Students use writing camp to hone craft

Students use writing camp to hone craft

URBANA — The weeks of summer are dwindling, but 13 local students are so passionate about writing that they're spending the week in a classroom, learning more about their craft.

They're attending a writing camp put on by the University of Illinois Writing Project, where they are expanding their knowledge about genres, how to be inspired and how to share their work.

"They're serious," said Rachel Moyer, a teacher at the camp, and they want to be taken seriously as writers.

"These kids are prolific," she said. "It's impressive."

The camp, for both middle and high school students, is at Urbana High School this week and will culminate in the students reading their work for an audience Friday. The writing project put on a camp for elementary school students earlier this summer, as well.

The idea is to give the students the feeling of working in a community with others who also love to write, said Moyer, who teaches English at Urbana High School.

The camp emphasizes teaching the students about different genres, including some they may not have encountered before. It's teaching students about styles like flash fiction, poetry, comic strips and telling stories with technology, like on blogs or with computer presentations or movies.

The students are also sharing their written work and giving feedback on other students' writing.

"It's a matter of comfort; a matter of feeling confident in what they've written," Moyer said.

Some students came into the camp passionate about a certain kind of writing, Moyer said, and that's OK too. But she hopes to expand their knowledge about writing.

"They came in with their interests ... but we hope to introduce them to things they've never heard of," she said.

Christelle Panumpabi, who is 15 and will be a sophomore at Centennial High School in Champaign next year, said she came into the camp wanting to learn more about writing in a memoir style that incorporates both her own experiences and information she's learned from others in interviews.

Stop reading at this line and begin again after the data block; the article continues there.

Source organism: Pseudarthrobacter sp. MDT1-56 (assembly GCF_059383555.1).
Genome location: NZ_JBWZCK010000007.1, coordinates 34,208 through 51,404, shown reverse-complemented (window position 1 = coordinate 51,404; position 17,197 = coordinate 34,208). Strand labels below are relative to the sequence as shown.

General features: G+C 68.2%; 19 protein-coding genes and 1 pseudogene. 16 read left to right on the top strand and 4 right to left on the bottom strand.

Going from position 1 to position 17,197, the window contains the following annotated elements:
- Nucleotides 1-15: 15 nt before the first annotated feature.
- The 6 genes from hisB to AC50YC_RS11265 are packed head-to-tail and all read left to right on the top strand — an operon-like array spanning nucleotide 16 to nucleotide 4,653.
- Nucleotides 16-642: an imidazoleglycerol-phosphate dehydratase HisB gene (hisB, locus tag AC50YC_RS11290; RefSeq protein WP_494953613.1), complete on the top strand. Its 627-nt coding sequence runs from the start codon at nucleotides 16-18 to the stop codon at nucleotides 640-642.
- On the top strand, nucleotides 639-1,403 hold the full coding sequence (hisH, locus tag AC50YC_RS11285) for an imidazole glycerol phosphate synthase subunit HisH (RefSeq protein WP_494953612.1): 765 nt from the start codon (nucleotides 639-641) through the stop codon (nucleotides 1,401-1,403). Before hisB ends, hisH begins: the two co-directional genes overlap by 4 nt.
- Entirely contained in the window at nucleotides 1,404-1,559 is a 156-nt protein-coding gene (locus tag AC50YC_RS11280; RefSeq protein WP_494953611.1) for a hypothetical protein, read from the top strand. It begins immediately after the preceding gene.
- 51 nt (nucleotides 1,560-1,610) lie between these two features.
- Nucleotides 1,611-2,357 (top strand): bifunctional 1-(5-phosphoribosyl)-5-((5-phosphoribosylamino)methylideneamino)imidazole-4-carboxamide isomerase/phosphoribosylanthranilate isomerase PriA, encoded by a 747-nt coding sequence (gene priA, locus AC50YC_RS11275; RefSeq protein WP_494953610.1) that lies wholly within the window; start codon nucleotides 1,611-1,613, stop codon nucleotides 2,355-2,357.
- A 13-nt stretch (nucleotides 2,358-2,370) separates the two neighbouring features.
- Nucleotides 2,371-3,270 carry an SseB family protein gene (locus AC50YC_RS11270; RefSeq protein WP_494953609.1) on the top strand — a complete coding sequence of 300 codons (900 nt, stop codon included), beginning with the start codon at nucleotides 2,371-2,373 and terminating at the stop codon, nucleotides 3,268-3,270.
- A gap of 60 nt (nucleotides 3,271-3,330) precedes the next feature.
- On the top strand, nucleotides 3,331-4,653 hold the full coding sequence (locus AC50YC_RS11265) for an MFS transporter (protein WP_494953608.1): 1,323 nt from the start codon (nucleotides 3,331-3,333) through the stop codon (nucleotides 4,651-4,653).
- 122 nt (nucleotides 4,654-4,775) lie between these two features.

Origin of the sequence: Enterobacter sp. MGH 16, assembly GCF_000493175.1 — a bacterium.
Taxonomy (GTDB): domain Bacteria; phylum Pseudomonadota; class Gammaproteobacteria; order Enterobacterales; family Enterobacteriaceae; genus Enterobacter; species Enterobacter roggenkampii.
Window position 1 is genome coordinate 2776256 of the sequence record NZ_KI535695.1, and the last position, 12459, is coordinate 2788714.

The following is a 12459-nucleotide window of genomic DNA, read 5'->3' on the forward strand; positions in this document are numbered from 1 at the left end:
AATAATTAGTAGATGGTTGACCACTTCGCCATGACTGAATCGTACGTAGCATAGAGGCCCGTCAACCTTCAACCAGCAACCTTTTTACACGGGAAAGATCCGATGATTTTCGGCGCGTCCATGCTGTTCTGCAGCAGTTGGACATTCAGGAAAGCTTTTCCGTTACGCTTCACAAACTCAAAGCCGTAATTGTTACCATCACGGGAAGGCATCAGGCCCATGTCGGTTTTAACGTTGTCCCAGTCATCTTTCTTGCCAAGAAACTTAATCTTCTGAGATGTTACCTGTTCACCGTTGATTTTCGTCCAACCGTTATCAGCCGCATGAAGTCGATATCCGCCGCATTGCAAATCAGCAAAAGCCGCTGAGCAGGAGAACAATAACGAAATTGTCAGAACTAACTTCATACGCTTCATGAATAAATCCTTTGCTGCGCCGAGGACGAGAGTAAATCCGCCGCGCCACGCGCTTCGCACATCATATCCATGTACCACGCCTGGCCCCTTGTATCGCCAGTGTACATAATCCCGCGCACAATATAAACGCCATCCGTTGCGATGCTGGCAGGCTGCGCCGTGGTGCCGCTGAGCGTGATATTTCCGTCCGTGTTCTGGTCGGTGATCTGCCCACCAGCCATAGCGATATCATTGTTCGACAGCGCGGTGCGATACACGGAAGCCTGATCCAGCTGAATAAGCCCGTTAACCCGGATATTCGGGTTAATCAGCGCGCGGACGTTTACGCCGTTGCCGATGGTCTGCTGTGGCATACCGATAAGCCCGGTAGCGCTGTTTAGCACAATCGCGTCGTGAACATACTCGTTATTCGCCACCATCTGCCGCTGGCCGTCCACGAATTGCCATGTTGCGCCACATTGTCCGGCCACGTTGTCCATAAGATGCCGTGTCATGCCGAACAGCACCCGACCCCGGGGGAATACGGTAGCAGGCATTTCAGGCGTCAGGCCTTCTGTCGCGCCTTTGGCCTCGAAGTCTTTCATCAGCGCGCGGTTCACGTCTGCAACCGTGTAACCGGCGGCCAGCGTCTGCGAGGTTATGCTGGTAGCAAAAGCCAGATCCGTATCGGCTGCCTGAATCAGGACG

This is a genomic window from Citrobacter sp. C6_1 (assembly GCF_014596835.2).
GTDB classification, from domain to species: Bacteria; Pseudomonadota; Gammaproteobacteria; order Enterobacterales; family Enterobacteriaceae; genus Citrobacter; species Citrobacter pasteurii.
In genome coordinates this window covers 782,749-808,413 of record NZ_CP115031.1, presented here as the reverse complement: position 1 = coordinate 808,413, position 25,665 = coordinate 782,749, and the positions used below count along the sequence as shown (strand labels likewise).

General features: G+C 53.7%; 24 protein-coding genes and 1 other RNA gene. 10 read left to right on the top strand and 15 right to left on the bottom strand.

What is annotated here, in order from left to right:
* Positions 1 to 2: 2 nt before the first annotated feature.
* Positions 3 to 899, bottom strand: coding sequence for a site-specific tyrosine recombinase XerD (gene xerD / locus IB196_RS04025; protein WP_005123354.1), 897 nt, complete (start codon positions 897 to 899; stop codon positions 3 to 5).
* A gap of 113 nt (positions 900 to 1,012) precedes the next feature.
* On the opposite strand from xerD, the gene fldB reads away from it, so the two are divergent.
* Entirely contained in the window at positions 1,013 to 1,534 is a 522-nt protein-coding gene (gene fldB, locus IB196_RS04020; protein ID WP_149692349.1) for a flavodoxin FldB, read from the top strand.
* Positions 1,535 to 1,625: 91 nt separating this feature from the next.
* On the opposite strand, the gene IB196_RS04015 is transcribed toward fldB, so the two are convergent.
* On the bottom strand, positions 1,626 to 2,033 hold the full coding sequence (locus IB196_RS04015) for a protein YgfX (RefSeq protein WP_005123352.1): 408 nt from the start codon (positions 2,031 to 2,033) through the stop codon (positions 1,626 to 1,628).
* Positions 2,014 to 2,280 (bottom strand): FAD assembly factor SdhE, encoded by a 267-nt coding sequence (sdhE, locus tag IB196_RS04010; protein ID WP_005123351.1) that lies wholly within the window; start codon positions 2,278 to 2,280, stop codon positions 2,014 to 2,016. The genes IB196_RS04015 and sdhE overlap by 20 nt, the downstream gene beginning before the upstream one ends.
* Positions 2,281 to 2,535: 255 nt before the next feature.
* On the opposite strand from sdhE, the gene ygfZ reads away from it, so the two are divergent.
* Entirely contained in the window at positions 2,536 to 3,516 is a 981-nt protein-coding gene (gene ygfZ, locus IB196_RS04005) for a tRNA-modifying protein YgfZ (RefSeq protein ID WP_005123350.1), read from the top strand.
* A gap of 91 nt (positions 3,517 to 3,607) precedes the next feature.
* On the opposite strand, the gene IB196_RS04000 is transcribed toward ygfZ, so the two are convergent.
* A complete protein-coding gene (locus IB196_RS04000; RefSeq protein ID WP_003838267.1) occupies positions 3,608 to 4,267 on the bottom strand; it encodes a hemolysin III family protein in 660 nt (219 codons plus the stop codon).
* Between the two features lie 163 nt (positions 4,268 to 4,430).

She said she's enjoyed learning more about other genres too, like "steampunk," which incorporates science and historical fiction, as well as what the camp calls writing marathons, where the students try writing in different outdoor environments.

Kalyn Nowlan, who's 13 and will be an eighth-grader at Urbana Middle School, said she liked that exercise, too, and didn't realize how much it would affect her writing.

Her favorite place to write was Urbana's Carle Park, she said.

"I like the quietness of it," she said.

She said she's also liked working with the camp's other students.

"I've made some friends that also like to do the same thing I do," Nowland said.

Austin Chen, who's 12 and will be in seventh grade at Countryside School, said he decided to attend the camp to learn how to better elaborate and provide more details in his writing. He likes writing poetry and essays addressing philosophical questions, he said, but enjoyed the camp's exercise on steampunk writing.

It had him and other campers thinking of an invention and writing to describe it. Chen came up with a robotic spider.

Moyer said by combining middle school and high school students into one camp, the different age groups are learning from each other, sometimes to the surprise of the older students.

"They respect each other as writers," Moyer said. "They learn from each other. Age doesn't seem to matter that much here."